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Then oh, what a scene there was in that room! Away went the elves, but down from the gloom Of the sooty old chimney comes tumbling low A child's whole wardrobe, from head to toe.

How Santa Claus laughed as he gathered them in,
And fastened each one to the sock with a pin.
Right to the toe he hung a blue dress,
"She'll think it came from the sky, I guess,"
Said Saint Nicholas, smoothing the folds of blue
And tying the hood to the stocking, too.

When all the warm clothes were fastened on,
And both little socks were filled and done,
Then Santa Claus tucked a toy here and there,
And hurried away to the frosty air,

Saying, "God pity the poor, and bless the dear child
Who pities them, too, on this night so wild."

The wind caught the words and bore them on high
Till they died away in the midnight sky;
While Saint Nicholas flew through the icy air,
Bringing "peace and good will" with him every-

where.

THREE LITTLE GRAVES.

"TWAS autumn, and the leaves were dry And rustled on the ground,

And chilly winds went whistling by,

With low and passive sound,

As through the graveyard's lone retreat,
By meditation led,

I walked with slow and cautious feet
Above the sleeping dead.

Three little graves, ranged side by side,
My close attention drew;

O'er two the tall grass bending sighed,
And one seemed fresh and new.
As lingering there I mused awhile

On death's long dreamless sleep,
And mourning life's deceitful smile,
A mourner came to weep.

Her form was bowed, but not with years,
Her words were faint and few;

And on those little graves her tears
Distilled like morning dew.

A prattling boy, some four years old,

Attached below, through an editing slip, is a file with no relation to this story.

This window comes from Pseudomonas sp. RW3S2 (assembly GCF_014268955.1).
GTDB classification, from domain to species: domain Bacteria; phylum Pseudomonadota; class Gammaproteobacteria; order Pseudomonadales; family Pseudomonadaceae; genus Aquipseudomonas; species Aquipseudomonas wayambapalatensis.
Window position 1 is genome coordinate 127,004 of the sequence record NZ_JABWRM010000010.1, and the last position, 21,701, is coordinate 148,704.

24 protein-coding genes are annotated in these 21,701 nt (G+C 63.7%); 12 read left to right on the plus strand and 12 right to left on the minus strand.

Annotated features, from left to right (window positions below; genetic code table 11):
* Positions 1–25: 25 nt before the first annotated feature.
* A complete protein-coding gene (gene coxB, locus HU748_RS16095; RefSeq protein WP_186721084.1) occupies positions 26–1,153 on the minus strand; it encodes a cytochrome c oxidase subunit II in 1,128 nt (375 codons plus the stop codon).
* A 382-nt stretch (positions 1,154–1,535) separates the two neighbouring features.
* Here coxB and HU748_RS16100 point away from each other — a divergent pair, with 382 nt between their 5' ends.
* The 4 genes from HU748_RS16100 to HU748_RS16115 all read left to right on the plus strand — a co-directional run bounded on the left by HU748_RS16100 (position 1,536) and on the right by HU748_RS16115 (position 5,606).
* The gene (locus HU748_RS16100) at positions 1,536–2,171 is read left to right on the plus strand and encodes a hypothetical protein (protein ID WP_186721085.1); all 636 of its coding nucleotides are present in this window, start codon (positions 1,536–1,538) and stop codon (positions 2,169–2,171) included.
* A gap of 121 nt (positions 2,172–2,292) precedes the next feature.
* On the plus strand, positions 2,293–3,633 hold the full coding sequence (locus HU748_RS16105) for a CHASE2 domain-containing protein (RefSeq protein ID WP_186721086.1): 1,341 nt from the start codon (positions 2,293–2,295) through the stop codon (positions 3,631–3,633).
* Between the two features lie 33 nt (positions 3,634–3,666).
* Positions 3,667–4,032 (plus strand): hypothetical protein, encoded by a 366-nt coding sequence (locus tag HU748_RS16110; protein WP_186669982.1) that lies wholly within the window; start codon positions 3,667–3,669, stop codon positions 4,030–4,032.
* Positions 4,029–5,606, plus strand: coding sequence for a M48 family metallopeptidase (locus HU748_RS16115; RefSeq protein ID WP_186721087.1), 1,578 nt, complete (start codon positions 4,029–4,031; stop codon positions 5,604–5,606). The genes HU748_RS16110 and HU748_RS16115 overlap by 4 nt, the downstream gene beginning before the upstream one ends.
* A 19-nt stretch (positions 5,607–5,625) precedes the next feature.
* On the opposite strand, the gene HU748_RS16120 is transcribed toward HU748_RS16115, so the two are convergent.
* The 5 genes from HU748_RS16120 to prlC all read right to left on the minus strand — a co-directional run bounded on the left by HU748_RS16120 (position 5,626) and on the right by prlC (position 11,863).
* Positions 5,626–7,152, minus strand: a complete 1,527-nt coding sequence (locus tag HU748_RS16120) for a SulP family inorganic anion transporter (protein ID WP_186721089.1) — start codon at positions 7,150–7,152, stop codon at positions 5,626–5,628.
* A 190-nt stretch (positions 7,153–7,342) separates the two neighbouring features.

Her trembling hand embraced;
And from my heart the tale he told
Will never be effaced.

Mamma, now you must love me more,
For little sister's dead;

And t'other sister died before,

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And brother, too, you said. Mamma, what made sweet sister die; She loved me when we played. You told me if I would not cry,

You'd show me where she's laid."

""Tis here, my child, that sister lies,
Deep buried in the ground;
No light comes to her little eyes,
And she can hear no sound."
"Mamma, why can't we take her up,
And put her in my bed?

I'll feed her from my
little cup,
And then she won't be dead.
For sister 'll be afraid to lie

In this dark grave to-night;
And she'll be very cold, and cry,
Because there is no light."

"No, sister is not cold, my child,

For God, who saw her die,

As He looked down from heaven and smiled, Called her above the sky.

"And then her spirit quickly fled
To God, by whom 'twas given;
Her body in the ground is dead,
But sister lives in heaven."

"Mamma, won't she be hungry there,
And want some bread to eat?
And who will give her clothes to wear,
And keep them clean and neat?
Papa must go and carry some,
I'll send her all I've got;

And he must bring sweet sister home;
Mamma, now must he not ?"
"No, my dear child, that cannot be;
But if you're good and true,
You'll one day go to her, but she
Can never come to you.
'Let little children come to me,'
Once the good Saviour said;
And in His arms she'll always be,
And God will give her bread."

THE SCOUT'S MISTAKE.

I.

"How get them the tidings? How send them the word ?

It sets all the blood in my pulses a-shiver! The enemy near, and they cannot have heard,

For no one has crossed since the rise in the river.

"The woods are between us; there's storm in the sky!

No rider dare venture the ford till the morning. If only they knew of the danger! Yet I

Am helpless to give them a token of warning. "Ah, were I but young again!" sadly he said,

"My youth in its heyday, the mettle all in it, No weakness to chafe me, no snow on my head,— The filly and I would be off in a minute!"

A stripling beside him looked up with a flash, "Why, father, what matters the forest? I'll skim it.

What matters how fiercely the tempest may dash ? Who cares for the river? The filly can swim it. "Just think of the peril ! My brothers are there.

By daylight, at farthest, some signal shall show it. They must not, like panthers, be trapped in their lair;

And sure as I'm living, their colonel shall know it !"

II.

The morning broke gray. At the tap of the drum The corps from their briefly snatched slumbers were shaken.

"From over the river some tidings have come,A spy from some enemy near has been taken.

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